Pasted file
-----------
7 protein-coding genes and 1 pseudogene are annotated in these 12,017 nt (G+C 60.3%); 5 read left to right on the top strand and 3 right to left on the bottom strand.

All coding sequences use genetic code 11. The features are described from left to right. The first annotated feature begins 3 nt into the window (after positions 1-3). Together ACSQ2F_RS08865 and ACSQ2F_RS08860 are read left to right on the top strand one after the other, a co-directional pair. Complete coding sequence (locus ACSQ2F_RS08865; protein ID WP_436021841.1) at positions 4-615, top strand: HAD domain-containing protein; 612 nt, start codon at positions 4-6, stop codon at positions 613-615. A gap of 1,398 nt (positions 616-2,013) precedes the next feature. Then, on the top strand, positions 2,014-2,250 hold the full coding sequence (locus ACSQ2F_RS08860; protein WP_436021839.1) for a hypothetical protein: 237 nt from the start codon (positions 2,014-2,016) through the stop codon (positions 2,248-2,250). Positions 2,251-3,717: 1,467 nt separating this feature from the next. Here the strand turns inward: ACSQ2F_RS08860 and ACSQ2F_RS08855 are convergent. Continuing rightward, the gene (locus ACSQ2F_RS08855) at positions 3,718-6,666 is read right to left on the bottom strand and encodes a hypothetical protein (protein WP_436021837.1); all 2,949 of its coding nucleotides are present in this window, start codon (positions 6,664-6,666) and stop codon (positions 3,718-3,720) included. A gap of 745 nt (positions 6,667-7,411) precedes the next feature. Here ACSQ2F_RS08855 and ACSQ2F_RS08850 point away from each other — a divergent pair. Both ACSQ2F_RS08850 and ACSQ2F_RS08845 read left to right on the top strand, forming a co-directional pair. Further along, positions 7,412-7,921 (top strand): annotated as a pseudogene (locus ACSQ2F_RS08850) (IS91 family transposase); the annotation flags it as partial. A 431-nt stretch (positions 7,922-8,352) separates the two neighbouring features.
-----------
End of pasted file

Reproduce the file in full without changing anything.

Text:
7 protein-coding genes and 1 pseudogene are annotated in these 12,017 nt (G+C 60.3%); 5 read left to right on the top strand and 3 right to left on the bottom strand.

All coding sequences use genetic code 11. The features are described from left to right. The first annotated feature begins 3 nt into the window (after positions 1-3). Together ACSQ2F_RS08865 and ACSQ2F_RS08860 are read left to right on the top strand one after the other, a co-directional pair. Complete coding sequence (locus ACSQ2F_RS08865; protein ID WP_436021841.1) at positions 4-615, top strand: HAD domain-containing protein; 612 nt, start codon at positions 4-6, stop codon at positions 613-615. A gap of 1,398 nt (positions 616-2,013) precedes the next feature. Then, on the top strand, positions 2,014-2,250 hold the full coding sequence (locus ACSQ2F_RS08860; protein WP_436021839.1) for a hypothetical protein: 237 nt from the start codon (positions 2,014-2,016) through the stop codon (positions 2,248-2,250). Positions 2,251-3,717: 1,467 nt separating this feature from the next. Here the strand turns inward: ACSQ2F_RS08860 and ACSQ2F_RS08855 are convergent. Continuing rightward, the gene (locus ACSQ2F_RS08855) at positions 3,718-6,666 is read right to left on the bottom strand and encodes a hypothetical protein (protein WP_436021837.1); all 2,949 of its coding nucleotides are present in this window, start codon (positions 6,664-6,666) and stop codon (positions 3,718-3,720) included. A gap of 745 nt (positions 6,667-7,411) precedes the next feature. Here ACSQ2F_RS08855 and ACSQ2F_RS08850 point away from each other — a divergent pair. Both ACSQ2F_RS08850 and ACSQ2F_RS08845 read left to right on the top strand, forming a co-directional pair. Further along, positions 7,412-7,921 (top strand): annotated as a pseudogene (locus ACSQ2F_RS08850) (IS91 family transposase); the annotation flags it as partial. A 431-nt stretch (positions 7,922-8,352) separates the two neighbouring features.